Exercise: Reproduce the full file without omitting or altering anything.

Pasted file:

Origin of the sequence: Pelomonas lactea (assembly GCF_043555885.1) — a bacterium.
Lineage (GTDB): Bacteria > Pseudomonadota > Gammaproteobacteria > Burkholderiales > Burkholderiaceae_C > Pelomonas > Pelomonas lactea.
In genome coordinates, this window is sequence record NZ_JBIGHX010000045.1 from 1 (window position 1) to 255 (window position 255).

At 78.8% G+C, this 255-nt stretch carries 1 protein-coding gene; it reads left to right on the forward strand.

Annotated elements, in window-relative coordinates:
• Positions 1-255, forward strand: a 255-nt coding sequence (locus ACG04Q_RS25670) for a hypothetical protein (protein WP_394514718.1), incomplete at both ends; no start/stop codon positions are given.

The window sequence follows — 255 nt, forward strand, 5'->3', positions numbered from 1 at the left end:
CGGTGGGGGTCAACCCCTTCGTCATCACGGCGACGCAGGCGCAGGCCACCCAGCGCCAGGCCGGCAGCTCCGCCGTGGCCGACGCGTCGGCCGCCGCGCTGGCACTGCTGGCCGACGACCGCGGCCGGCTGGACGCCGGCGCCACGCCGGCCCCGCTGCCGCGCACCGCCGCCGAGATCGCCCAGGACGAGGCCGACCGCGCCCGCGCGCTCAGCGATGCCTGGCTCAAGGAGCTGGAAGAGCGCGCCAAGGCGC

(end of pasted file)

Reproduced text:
Origin of the sequence: Pelomonas lactea (assembly GCF_043555885.1) — a bacterium.
Lineage (GTDB): Bacteria > Pseudomonadota > Gammaproteobacteria > Burkholderiales > Burkholderiaceae_C > Pelomonas > Pelomonas lactea.
In genome coordinates, this window is sequence record NZ_JBIGHX010000045.1 from 1 (window position 1) to 255 (window position 255).

At 78.8% G+C, this 255-nt stretch carries 1 protein-coding gene; it reads left to right on the forward strand.

Annotated elements, in window-relative coordinates:
• Positions 1-255, forward strand: a 255-nt coding sequence (locus ACG04Q_RS25670) for a hypothetical protein (protein WP_394514718.1), incomplete at both ends; no start/stop codon positions are given.

The window sequence follows — 255 nt, forward strand, 5'->3', positions numbered from 1 at the left end:
CGGTGGGGGTCAACCCCTTCGTCATCACGGCGACGCAGGCGCAGGCCACCCAGCGCCAGGCCGGCAGCTCCGCCGTGGCCGACGCGTCGGCCGCCGCGCTGGCACTGCTGGCCGACGACCGCGGCCGGCTGGACGCCGGCGCCACGCCGGCCCCGCTGCCGCGCACCGCCGCCGAGATCGCCCAGGACGAGGCCGACCGCGCCCGCGCGCTCAGCGATGCCTGGCTCAAGGAGCTGGAAGAGCGCGCCAAGGCGC